Where – The target audiences of the message. You must understand your audiences in order to deliver appropriate messages. Each ministry should prioritize its communication to deliver to three main sets of constituents: internal publics, religiously oriented publics, and external publics.


Why – Four objectives. To facilitate the growth of generous givers is to exhort constituents to be conformed to the image of Christ and thereby participate with God in His work. For this reason, your spiritual and strategic communication should seek to accommodate the objectives of intercession, involvement, instruction, and investment.


When – Consistently communicating the message. In order for our constituents to be transformed by the biblical stewardship message, your organization should consistently and regularly share spiritual principles that instruct them to be conformed to the image of Christ.


How – The channels of communication. There are four general channels of communication:

  • Electronic media such as e-communications, social media, and websites sharing specific opportunities for participation

  • Printed materials such as articles and magazines

  • Direct main containing communication without manipulation

  • Verbal communication such as meetings, events, and programs which give clear and direct presentation of giving opportunities.

– Gary G. Hoag, contributor, Revolution in Generosity


The six components listed above can serve as a practical manual for establishing a program that communicates stewardship principles and ignites a revolution in generosity in your church.

Prior to your next leadership team meeting, duplicate and distribute the six components listed above. Ask your team to study the components and be prepared to discuss them.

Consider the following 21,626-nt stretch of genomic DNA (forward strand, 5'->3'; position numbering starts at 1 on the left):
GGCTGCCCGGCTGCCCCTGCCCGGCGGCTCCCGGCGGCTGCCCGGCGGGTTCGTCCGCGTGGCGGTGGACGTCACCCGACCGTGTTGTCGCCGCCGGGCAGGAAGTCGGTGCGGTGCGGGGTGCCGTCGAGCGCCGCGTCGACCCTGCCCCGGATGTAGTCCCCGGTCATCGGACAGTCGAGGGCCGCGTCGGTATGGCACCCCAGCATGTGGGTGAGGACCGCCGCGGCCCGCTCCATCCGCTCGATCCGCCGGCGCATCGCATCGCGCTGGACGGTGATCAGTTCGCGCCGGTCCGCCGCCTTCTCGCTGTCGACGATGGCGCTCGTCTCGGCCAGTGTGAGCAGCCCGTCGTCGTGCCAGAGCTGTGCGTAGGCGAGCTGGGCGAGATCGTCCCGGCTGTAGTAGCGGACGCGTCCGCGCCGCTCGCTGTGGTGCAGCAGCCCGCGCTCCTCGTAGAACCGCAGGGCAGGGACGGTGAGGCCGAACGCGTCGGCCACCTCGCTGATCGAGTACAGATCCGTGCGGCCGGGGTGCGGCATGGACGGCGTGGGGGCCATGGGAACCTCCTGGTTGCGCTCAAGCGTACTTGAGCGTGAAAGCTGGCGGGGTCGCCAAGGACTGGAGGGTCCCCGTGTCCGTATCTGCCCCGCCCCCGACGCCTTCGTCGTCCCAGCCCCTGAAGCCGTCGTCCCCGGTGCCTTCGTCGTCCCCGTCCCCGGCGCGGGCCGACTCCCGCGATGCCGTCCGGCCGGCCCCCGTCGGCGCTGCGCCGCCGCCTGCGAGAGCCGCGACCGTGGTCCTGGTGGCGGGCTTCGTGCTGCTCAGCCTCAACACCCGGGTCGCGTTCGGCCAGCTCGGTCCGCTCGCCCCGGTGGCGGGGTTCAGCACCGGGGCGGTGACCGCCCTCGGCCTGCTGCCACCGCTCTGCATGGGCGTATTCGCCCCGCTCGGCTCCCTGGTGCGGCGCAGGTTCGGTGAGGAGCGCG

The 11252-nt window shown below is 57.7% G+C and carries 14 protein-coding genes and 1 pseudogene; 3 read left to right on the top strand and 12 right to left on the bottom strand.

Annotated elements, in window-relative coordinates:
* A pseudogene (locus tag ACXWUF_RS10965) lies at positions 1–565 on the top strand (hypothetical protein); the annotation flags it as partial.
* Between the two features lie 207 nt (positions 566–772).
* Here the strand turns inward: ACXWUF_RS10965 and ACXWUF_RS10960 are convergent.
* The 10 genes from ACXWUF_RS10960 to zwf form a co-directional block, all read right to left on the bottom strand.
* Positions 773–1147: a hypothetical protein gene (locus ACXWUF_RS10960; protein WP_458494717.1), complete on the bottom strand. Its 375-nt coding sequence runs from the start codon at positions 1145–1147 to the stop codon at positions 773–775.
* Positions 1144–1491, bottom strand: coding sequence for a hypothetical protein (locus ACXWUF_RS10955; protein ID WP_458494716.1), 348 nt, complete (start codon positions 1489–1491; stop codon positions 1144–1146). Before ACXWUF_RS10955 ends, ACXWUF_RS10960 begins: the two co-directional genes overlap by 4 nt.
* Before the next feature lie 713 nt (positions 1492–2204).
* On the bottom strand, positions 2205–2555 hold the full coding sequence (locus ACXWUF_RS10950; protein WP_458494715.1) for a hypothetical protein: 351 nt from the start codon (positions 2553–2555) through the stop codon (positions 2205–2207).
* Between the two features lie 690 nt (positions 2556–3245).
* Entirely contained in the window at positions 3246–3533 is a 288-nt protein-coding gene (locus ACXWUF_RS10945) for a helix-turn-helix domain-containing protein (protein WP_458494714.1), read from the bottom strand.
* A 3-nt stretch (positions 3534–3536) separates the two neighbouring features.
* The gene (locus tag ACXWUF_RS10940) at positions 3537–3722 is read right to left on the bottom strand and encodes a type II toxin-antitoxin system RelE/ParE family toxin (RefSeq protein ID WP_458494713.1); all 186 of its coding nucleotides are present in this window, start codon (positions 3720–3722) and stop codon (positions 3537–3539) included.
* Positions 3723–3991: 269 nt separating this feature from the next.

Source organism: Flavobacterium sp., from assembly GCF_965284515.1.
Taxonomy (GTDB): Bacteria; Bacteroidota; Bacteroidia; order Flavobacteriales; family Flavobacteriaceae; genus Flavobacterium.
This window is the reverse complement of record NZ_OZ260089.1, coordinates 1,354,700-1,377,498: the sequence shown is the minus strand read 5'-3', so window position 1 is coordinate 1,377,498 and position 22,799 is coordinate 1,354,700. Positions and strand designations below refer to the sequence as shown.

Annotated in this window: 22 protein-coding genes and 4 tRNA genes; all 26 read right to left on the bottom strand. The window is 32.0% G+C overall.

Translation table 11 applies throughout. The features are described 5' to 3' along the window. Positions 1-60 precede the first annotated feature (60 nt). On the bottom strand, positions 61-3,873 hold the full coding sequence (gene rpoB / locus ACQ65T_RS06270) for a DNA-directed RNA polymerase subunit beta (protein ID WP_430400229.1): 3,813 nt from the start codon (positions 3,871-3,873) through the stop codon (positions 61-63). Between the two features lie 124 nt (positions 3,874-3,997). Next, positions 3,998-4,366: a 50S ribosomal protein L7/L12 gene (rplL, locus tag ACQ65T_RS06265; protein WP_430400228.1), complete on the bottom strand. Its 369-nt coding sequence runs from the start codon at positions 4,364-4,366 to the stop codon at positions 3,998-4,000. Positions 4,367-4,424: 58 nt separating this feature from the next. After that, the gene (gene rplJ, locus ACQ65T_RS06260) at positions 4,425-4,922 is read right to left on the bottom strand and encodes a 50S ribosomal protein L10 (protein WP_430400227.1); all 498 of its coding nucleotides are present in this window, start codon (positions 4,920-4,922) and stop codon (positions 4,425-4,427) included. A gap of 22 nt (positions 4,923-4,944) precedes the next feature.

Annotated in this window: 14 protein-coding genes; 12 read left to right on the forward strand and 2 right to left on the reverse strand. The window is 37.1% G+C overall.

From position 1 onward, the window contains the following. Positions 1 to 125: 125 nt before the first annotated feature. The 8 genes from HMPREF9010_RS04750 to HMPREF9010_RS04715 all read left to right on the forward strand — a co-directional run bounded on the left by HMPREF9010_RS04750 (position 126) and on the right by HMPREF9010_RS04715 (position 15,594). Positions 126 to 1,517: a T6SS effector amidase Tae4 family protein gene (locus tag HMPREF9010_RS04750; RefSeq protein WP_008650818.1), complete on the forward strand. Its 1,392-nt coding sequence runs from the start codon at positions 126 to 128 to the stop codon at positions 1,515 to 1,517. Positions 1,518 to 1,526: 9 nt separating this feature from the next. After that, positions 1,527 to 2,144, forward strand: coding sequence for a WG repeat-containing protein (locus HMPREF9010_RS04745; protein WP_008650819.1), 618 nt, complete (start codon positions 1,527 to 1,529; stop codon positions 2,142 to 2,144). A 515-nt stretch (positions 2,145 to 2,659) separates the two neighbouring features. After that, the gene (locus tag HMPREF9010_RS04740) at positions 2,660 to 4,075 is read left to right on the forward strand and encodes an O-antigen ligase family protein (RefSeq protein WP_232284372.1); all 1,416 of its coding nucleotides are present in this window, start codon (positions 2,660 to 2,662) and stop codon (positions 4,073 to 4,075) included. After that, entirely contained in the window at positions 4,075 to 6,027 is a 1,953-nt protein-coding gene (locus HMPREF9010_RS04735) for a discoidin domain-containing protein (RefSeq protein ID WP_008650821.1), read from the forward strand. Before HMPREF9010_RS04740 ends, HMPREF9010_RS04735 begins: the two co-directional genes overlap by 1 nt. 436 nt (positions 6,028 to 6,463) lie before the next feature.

At the team meeting, ask team members to rank each of the six components with one being most important and six being least important. Add up all the scores to come up with a group ranking of most to least important.

For the most important component, discuss actions, timelines, and goals for that component. Using the 100-80 Rule (where 100 percent of the group feels 80 percent good), determine next steps by ranking the actions. One month after launching the first component, take 30 minutes in a team meeting to evaluate effectiveness, and make adjustments as necessary.

Two months after launching the first component, launch the second one following the process outlined above. Repeat every two months with succeeding components.

After one year, evaluate all the components in place. Continue to refine and adjust them, making them a regular part of your systems and processes.

Self-seeking ownership and hoarding are the natural inclinations of mankind, but God calls his children to a higher, simpler standard: Be rich toward God. You can lead your church through concrete and practical ways to a God-honoring approach of providing resources for your ministry.

Taken from SUMS Remix 17-3, published June 2015.

Part of a weekly series on 27gen, entitled Wednesday Weekly Reader

Regular daily reading of books is an important part of my life. It even extends to my vocation, where as Vision Room Curator for Auxano I am responsible for publishing SUMS Remix, a biweekly book “summary” for church leaders. I’m going to peruse back issues of both SUMS and SUMS Remix and publish excerpts each Wednesday.

You can find out more information about SUMS Remix here.

Subscribe to SUMS Remix here.